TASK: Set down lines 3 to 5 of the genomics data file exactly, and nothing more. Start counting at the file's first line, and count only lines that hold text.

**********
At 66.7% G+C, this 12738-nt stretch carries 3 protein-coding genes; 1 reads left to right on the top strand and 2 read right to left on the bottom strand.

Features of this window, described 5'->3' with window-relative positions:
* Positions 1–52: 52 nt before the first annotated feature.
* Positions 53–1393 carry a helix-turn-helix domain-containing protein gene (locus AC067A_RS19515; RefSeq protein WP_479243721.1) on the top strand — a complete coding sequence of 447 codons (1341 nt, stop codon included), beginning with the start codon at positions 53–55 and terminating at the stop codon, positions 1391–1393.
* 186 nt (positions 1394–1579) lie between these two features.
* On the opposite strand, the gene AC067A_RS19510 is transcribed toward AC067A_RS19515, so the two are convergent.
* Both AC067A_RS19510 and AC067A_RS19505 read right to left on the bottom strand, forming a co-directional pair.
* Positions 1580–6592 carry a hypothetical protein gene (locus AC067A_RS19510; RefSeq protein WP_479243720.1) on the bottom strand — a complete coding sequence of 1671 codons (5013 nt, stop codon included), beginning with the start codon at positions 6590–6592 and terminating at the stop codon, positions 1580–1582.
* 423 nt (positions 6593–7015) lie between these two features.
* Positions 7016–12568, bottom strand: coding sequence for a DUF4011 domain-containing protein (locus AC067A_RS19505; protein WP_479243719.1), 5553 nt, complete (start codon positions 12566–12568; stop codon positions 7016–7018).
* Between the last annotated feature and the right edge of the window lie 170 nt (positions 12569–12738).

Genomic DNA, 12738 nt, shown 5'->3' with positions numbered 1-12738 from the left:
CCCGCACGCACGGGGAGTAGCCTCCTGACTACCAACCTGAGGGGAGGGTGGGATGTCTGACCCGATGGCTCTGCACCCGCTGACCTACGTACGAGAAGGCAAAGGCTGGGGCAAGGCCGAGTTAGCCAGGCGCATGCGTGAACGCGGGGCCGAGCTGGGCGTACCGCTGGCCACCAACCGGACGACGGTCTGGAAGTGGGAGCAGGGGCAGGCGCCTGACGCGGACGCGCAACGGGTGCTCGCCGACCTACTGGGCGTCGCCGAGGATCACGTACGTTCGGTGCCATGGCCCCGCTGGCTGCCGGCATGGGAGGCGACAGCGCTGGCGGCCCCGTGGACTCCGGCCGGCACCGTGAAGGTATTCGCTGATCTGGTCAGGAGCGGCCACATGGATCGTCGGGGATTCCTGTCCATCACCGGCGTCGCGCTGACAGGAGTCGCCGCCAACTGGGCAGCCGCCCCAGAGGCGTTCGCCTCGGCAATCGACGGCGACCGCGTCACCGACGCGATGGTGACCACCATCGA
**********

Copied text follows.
* Positions 1–52: 52 nt before the first annotated feature.
* Positions 53–1393 carry a helix-turn-helix domain-containing protein gene (locus AC067A_RS19515; RefSeq protein WP_479243721.1) on the top strand — a complete coding sequence of 447 codons (1341 nt, stop codon included), beginning with the start codon at positions 53–55 and terminating at the stop codon, positions 1391–1393.
* 186 nt (positions 1394–1579) lie between these two features.